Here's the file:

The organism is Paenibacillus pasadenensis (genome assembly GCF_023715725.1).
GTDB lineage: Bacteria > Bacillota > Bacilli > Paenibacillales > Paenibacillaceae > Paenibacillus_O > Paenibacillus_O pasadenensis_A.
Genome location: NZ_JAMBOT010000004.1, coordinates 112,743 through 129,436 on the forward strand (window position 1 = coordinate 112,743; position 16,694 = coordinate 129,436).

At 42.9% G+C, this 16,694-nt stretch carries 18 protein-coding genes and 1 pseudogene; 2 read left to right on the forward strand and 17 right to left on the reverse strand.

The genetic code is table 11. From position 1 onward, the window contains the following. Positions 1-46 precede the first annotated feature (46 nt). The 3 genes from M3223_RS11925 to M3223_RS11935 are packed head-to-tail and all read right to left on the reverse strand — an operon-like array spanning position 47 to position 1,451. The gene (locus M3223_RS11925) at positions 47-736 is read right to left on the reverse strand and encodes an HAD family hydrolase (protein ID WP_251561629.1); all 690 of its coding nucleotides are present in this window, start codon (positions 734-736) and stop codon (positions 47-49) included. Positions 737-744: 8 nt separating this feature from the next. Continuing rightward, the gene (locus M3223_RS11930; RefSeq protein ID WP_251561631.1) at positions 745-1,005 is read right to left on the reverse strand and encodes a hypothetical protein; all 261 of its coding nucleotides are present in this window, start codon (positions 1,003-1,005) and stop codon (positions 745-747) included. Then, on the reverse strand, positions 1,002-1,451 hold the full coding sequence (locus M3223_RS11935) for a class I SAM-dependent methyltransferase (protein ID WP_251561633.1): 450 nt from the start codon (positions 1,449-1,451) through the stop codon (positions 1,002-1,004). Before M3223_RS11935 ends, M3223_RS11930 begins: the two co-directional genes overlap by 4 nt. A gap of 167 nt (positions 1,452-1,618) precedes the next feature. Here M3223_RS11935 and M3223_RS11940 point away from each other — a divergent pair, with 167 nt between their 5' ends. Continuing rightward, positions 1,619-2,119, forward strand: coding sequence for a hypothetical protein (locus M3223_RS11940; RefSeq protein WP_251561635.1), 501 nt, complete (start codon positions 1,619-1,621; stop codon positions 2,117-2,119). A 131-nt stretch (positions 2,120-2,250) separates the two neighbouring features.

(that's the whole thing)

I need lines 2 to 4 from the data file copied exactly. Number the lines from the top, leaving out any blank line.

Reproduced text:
GTDB lineage: Bacteria > Bacillota > Bacilli > Paenibacillales > Paenibacillaceae > Paenibacillus_O > Paenibacillus_O pasadenensis_A.
Genome location: NZ_JAMBOT010000004.1, coordinates 112,743 through 129,436 on the forward strand (window position 1 = coordinate 112,743; position 16,694 = coordinate 129,436).

At 42.9% G+C, this 16,694-nt stretch carries 18 protein-coding genes and 1 pseudogene; 2 read left to right on the forward strand and 17 right to left on the reverse strand.